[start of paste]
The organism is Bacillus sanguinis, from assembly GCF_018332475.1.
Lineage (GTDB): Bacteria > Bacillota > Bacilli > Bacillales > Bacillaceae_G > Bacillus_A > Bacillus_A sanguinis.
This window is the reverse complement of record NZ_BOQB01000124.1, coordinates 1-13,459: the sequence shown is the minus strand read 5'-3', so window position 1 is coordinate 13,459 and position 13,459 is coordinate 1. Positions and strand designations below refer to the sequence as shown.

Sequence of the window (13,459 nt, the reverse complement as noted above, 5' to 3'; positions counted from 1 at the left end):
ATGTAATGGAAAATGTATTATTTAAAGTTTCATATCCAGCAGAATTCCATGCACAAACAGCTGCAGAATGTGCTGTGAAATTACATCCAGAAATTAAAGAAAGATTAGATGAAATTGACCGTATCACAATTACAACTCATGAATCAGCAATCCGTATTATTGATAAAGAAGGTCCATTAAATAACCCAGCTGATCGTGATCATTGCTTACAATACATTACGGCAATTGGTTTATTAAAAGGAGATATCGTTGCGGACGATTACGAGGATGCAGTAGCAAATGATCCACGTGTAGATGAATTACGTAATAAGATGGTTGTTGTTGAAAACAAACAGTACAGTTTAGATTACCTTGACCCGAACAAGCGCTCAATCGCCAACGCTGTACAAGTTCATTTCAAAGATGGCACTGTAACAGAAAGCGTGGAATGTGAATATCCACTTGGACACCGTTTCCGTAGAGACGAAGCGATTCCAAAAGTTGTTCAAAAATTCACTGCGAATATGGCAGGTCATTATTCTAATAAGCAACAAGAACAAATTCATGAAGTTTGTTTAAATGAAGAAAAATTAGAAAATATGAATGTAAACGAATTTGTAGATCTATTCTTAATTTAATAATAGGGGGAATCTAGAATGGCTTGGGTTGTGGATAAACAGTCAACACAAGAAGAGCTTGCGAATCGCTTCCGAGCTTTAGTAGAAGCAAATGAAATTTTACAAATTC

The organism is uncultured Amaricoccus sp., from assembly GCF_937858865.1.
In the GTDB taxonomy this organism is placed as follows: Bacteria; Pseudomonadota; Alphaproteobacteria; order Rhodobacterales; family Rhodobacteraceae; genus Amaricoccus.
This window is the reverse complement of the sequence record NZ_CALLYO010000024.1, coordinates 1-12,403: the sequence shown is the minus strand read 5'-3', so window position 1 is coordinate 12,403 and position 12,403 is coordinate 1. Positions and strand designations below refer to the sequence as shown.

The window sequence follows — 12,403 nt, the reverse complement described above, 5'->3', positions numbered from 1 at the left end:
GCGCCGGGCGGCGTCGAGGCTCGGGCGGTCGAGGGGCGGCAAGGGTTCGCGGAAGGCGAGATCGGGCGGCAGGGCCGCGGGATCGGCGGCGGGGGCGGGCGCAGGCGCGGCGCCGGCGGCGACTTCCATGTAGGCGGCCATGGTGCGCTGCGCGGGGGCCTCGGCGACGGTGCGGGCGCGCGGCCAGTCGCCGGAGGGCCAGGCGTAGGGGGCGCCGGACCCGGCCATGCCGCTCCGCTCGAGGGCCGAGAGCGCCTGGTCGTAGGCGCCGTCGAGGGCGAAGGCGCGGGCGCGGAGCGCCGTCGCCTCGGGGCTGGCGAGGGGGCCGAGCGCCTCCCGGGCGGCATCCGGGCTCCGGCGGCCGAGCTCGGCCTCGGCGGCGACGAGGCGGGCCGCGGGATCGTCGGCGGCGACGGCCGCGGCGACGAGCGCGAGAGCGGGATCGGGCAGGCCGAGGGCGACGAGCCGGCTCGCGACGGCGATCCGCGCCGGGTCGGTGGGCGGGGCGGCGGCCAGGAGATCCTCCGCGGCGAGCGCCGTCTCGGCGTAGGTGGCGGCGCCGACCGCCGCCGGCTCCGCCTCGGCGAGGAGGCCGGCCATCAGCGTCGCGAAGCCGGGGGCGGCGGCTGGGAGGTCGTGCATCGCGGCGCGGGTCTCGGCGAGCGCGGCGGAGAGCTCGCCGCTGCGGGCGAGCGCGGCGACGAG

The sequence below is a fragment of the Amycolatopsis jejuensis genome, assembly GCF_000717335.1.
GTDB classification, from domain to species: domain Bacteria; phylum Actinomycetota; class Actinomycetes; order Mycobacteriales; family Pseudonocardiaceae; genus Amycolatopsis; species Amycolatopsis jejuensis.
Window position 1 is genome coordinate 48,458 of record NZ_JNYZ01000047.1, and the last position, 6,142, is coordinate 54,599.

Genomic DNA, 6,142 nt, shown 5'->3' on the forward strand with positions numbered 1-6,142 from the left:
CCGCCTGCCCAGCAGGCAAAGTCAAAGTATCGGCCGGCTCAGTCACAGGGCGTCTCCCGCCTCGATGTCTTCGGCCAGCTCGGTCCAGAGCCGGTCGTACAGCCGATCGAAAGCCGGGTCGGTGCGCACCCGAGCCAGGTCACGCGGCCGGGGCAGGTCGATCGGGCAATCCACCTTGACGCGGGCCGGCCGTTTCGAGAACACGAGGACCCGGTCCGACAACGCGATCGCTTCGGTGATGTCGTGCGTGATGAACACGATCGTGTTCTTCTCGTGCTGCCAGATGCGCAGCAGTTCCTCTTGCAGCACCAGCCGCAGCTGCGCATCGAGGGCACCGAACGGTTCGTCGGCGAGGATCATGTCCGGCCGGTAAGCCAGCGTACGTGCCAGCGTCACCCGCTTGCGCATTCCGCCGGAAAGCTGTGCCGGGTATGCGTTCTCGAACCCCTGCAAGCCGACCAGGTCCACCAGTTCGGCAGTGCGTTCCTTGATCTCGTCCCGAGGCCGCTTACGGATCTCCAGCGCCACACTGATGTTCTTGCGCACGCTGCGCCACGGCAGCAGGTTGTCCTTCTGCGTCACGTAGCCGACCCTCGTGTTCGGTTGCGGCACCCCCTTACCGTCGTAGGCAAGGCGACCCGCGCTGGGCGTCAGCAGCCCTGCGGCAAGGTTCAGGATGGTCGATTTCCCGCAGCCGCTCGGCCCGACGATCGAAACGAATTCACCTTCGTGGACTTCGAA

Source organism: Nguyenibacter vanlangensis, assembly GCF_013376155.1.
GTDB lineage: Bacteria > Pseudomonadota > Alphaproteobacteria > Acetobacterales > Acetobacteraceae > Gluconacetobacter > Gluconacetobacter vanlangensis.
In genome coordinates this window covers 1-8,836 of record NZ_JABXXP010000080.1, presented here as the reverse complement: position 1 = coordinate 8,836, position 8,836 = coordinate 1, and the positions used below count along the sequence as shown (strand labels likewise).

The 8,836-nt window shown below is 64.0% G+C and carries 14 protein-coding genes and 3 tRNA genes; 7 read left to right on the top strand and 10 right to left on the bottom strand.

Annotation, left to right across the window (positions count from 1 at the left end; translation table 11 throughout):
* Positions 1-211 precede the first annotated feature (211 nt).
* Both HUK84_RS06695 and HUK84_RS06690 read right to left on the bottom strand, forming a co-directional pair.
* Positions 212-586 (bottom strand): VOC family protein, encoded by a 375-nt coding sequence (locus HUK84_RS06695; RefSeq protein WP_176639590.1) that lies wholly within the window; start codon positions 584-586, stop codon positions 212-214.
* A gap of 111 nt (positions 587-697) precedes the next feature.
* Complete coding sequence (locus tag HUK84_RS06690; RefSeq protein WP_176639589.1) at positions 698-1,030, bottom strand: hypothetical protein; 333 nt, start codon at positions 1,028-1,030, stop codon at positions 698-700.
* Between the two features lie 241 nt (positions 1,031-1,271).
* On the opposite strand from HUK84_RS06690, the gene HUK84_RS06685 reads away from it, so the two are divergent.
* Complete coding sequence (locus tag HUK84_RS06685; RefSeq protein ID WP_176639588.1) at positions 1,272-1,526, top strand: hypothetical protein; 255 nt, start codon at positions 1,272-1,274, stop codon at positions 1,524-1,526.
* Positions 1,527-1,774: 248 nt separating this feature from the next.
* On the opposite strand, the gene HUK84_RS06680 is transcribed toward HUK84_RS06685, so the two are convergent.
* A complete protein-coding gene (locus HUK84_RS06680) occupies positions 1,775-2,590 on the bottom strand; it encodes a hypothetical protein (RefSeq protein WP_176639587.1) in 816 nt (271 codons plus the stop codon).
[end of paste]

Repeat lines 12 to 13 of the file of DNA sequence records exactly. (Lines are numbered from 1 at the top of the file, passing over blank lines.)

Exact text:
GTDB classification, from domain to species: domain Bacteria; phylum Actinomycetota; class Actinomycetes; order Mycobacteriales; family Pseudonocardiaceae; genus Amycolatopsis; species Amycolatopsis jejuensis.
Window position 1 is genome coordinate 48,458 of record NZ_JNYZ01000047.1, and the last position, 6,142, is coordinate 54,599.